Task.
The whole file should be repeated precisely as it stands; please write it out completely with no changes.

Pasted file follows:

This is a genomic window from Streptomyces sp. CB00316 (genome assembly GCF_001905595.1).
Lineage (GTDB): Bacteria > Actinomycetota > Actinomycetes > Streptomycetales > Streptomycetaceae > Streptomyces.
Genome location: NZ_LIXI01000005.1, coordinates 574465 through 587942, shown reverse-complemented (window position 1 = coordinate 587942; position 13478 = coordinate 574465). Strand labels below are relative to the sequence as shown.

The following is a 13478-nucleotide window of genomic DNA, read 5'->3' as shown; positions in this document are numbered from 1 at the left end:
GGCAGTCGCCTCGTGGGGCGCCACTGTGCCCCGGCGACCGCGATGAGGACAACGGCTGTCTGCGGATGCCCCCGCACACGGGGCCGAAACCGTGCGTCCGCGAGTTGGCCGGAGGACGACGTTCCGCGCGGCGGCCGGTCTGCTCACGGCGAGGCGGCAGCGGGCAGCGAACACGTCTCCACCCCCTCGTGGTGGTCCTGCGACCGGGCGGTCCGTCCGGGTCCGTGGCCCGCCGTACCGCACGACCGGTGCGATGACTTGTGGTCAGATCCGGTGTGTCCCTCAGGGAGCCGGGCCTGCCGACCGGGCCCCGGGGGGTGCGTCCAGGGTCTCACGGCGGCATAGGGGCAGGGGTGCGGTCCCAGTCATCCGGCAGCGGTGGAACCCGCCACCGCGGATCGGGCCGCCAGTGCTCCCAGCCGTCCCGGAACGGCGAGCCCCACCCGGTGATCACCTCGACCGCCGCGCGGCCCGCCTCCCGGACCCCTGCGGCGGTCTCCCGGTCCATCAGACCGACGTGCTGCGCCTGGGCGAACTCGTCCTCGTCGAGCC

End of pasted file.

This is a genomic window from Streptomyces sp. CB00316 (genome assembly GCF_001905595.1).
Lineage (GTDB): Bacteria > Actinomycetota > Actinomycetes > Streptomycetales > Streptomycetaceae > Streptomyces.
Genome location: NZ_LIXI01000005.1, coordinates 574465 through 587942, shown reverse-complemented (window position 1 = coordinate 587942; position 13478 = coordinate 574465). Strand labels below are relative to the sequence as shown.

The following is a 13478-nucleotide window of genomic DNA, read 5'->3' as shown; positions in this document are numbered from 1 at the left end:
GGCAGTCGCCTCGTGGGGCGCCACTGTGCCCCGGCGACCGCGATGAGGACAACGGCTGTCTGCGGATGCCCCCGCACACGGGGCCGAAACCGTGCGTCCGCGAGTTGGCCGGAGGACGACGTTCCGCGCGGCGGCCGGTCTGCTCACGGCGAGGCGGCAGCGGGCAGCGAACACGTCTCCACCCCCTCGTGGTGGTCCTGCGACCGGGCGGTCCGTCCGGGTCCGTGGCCCGCCGTACCGCACGACCGGTGCGATGACTTGTGGTCAGATCCGGTGTGTCCCTCAGGGAGCCGGGCCTGCCGACCGGGCCCCGGGGGGTGCGTCCAGGGTCTCACGGCGGCATAGGGGCAGGGGTGCGGTCCCAGTCATCCGGCAGCGGTGGAACCCGCCACCGCGGATCGGGCCGCCAGTGCTCCCAGCCGTCCCGGAACGGCGAGCCCCACCCGGTGATCACCTCGACCGCCGCGCGGCCCGCCTCCCGGACCCCTGCGGCGGTCTCCCGGTCCATCAGACCGACGTGCTGCGCCTGGGCGAACTCGTCCTCGTCGAGCC